An early formative work by this increasingly acclaimed and prolific artist, Peeping Tom highlights a particular facet of Lewis’s practice that he referred to at the time as the ‘part cinema’. Channelling his familiarity with cinematic language into a series of highly polished and fluent film pieces, Lewis exhibits an intimate feel for his subject: revealed in his picture-perfect emulation of cinematic styles and tropes, and underwritten by his enthusiastic embrace of the movie-maker’s modus operandi, mobilising the whole of the cinematic apparatus (35mm cameras, sophisticated technical equipment, professional cast and crew) to produce what are conceived from the outset as ‘bits’ or ‘parts’ of films. Alongside a methodical and incisive examination of some of the structural ‘building blocks’ of cinema (opening sequences, end shots, interlinking camera moves), Lewis turned his anatomising eye towards some of the key works of the cinematic canon, re-making the parts of those films that people most remember (the virtuoso tracking shot from Orson Welles’ Touch of Evil being one notable example), or which, when looked at in isolation, are emblematic (or symptomatic) of the movie as a whole.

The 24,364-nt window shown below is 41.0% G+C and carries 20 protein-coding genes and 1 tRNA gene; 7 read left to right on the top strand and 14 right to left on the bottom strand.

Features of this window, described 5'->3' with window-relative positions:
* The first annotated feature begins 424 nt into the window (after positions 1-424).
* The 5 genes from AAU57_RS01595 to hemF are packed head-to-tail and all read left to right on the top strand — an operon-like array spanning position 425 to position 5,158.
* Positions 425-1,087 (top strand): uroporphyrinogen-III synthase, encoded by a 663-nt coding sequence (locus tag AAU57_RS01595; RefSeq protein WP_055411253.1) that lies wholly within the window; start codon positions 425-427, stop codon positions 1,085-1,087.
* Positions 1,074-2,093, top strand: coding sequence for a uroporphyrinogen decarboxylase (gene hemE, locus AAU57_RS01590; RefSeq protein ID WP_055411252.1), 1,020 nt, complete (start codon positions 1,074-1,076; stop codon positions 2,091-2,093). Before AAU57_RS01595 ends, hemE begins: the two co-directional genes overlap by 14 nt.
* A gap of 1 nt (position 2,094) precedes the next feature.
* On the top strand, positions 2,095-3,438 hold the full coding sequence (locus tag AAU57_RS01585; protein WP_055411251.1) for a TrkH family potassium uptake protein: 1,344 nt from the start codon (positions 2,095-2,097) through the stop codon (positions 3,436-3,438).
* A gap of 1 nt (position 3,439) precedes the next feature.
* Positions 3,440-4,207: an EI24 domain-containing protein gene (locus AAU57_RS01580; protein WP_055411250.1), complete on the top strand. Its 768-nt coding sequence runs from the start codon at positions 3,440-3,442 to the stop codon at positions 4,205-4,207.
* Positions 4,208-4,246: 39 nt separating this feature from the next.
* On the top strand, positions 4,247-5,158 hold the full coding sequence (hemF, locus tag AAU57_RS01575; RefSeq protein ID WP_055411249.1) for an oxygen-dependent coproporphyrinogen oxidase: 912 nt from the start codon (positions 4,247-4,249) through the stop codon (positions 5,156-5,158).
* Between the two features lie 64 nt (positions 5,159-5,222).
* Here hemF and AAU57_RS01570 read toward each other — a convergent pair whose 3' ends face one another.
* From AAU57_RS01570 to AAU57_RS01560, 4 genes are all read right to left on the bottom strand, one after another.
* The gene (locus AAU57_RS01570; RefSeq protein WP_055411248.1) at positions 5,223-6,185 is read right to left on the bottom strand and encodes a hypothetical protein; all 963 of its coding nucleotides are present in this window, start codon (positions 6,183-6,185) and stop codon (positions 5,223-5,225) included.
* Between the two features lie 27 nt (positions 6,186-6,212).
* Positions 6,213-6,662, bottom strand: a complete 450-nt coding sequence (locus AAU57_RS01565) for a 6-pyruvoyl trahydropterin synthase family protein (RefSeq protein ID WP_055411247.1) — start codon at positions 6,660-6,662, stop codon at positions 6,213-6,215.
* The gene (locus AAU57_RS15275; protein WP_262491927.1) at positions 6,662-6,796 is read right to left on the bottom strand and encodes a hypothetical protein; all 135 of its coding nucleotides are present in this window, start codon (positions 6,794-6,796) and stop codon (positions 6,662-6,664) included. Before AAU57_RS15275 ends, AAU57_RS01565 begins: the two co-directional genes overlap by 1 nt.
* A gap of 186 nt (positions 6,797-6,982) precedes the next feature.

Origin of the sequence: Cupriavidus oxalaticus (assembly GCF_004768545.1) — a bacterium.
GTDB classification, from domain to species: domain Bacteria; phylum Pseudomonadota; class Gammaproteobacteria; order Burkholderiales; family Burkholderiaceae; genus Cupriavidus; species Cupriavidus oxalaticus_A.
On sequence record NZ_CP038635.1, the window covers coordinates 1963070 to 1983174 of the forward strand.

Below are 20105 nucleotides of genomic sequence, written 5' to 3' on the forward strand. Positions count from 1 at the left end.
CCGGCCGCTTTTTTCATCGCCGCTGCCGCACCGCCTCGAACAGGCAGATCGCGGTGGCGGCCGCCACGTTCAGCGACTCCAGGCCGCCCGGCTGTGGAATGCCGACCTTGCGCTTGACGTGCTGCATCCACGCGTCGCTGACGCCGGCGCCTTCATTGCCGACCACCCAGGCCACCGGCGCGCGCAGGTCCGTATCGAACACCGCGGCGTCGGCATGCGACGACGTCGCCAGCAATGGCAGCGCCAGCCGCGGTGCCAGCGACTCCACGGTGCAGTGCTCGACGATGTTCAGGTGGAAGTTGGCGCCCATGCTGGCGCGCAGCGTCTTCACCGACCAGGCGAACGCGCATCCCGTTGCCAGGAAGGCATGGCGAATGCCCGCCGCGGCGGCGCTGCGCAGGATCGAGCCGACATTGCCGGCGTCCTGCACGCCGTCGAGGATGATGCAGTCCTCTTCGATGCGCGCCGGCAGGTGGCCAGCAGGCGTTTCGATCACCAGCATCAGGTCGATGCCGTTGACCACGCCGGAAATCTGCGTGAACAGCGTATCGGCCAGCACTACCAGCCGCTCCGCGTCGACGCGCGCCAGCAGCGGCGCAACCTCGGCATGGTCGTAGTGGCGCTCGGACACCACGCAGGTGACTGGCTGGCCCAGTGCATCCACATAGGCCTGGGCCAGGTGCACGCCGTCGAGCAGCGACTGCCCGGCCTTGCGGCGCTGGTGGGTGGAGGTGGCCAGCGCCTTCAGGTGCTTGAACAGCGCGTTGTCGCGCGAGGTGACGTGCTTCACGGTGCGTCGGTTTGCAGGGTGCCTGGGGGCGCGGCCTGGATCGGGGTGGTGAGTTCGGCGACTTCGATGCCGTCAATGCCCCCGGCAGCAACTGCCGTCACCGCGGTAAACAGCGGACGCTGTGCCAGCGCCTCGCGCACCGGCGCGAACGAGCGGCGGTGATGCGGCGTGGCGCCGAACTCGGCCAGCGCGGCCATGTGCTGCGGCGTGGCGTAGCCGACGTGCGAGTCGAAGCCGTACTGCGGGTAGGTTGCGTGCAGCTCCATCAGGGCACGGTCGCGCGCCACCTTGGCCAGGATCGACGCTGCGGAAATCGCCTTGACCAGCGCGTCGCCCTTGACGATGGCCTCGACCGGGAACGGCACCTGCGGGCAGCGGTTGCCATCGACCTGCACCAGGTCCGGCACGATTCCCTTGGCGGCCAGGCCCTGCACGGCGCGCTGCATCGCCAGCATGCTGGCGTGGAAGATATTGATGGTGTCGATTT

Michael Powell’s 1961 classic, Peeping Tom, is ripe for exactly such a dose of close-up critical dissection – especially so, since its key protagonist, a shady photographer turned stalker turned killer, also goes under the name of Mark Lewis. This identification with his filmic double guides Lewis’s approach to the work. Foregrounding the Mark Lewis character’s own pretensions as a filmmaker (obsessively documenting the lives, and deaths, of his victims) Lewis, the artist, focuses on those parts of the Michael Powell movie that interest him the most – namely those sequences in the original Peeping Tom that are seen through the lens of the Mark Lewis character’s camera. Returning to Powell’s central London locations to re-make these particular passages, Lewis draws attention to the surreptitious presence of this film-within-a-film. Presented in the gallery as a large-screen video projection, and played back in eerie silence, Peeping Tom remains one of the stand-out works in Lewis’s compelling and provocative oeuvre.